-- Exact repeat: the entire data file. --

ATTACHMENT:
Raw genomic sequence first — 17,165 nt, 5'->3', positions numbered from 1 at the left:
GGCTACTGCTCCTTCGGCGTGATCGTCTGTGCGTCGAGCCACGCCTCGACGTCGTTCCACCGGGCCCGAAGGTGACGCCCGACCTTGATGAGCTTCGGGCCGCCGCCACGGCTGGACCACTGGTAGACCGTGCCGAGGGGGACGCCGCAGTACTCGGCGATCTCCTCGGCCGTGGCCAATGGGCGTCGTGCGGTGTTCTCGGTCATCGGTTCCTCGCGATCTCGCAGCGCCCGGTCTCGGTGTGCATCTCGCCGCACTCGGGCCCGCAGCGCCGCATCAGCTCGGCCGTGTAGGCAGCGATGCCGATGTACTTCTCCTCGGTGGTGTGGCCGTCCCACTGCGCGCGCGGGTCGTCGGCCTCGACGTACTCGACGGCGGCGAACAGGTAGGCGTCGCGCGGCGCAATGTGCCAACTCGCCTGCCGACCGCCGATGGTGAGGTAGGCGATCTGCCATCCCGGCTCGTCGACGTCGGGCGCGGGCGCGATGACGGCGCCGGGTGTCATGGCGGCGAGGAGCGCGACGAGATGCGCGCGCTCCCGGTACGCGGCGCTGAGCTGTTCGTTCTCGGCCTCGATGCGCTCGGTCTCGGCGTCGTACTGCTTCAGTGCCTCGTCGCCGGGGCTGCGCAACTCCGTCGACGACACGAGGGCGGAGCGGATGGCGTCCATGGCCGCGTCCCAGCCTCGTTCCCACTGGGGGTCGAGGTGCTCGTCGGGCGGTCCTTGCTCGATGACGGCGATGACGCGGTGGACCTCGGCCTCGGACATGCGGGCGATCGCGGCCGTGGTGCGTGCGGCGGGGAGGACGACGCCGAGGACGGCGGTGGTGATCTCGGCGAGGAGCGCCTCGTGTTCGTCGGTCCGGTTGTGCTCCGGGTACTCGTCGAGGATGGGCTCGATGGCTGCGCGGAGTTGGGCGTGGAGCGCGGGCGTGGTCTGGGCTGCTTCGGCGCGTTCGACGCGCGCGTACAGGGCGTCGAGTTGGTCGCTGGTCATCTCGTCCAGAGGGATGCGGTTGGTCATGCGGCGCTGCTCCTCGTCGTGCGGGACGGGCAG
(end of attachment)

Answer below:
Raw genomic sequence first — 17,165 nt, 5'->3', positions numbered from 1 at the left:
GGCTACTGCTCCTTCGGCGTGATCGTCTGTGCGTCGAGCCACGCCTCGACGTCGTTCCACCGGGCCCGAAGGTGACGCCCGACCTTGATGAGCTTCGGGCCGCCGCCACGGCTGGACCACTGGTAGACCGTGCCGAGGGGGACGCCGCAGTACTCGGCGATCTCCTCGGCCGTGGCCAATGGGCGTCGTGCGGTGTTCTCGGTCATCGGTTCCTCGCGATCTCGCAGCGCCCGGTCTCGGTGTGCATCTCGCCGCACTCGGGCCCGCAGCGCCGCATCAGCTCGGCCGTGTAGGCAGCGATGCCGATGTACTTCTCCTCGGTGGTGTGGCCGTCCCACTGCGCGCGCGGGTCGTCGGCCTCGACGTACTCGACGGCGGCGAACAGGTAGGCGTCGCGCGGCGCAATGTGCCAACTCGCCTGCCGACCGCCGATGGTGAGGTAGGCGATCTGCCATCCCGGCTCGTCGACGTCGGGCGCGGGCGCGATGACGGCGCCGGGTGTCATGGCGGCGAGGAGCGCGACGAGATGCGCGCGCTCCCGGTACGCGGCGCTGAGCTGTTCGTTCTCGGCCTCGATGCGCTCGGTCTCGGCGTCGTACTGCTTCAGTGCCTCGTCGCCGGGGCTGCGCAACTCCGTCGACGACACGAGGGCGGAGCGGATGGCGTCCATGGCCGCGTCCCAGCCTCGTTCCCACTGGGGGTCGAGGTGCTCGTCGGGCGGTCCTTGCTCGATGACGGCGATGACGCGGTGGACCTCGGCCTCGGACATGCGGGCGATCGCGGCCGTGGTGCGTGCGGCGGGGAGGACGACGCCGAGGACGGCGGTGGTGATCTCGGCGAGGAGCGCCTCGTGTTCGTCGGTCCGGTTGTGCTCCGGGTACTCGTCGAGGATGGGCTCGATGGCTGCGCGGAGTTGGGCGTGGAGCGCGGGCGTGGTCTGGGCTGCTTCGGCGCGTTCGACGCGCGCGTACAGGGCGTCGAGTTGGTCGCTGGTCATCTCGTCCAGAGGGATGCGGTTGGTCATGCGGCGCTGCTCCTCGTCGTGCGGGACGGGCAG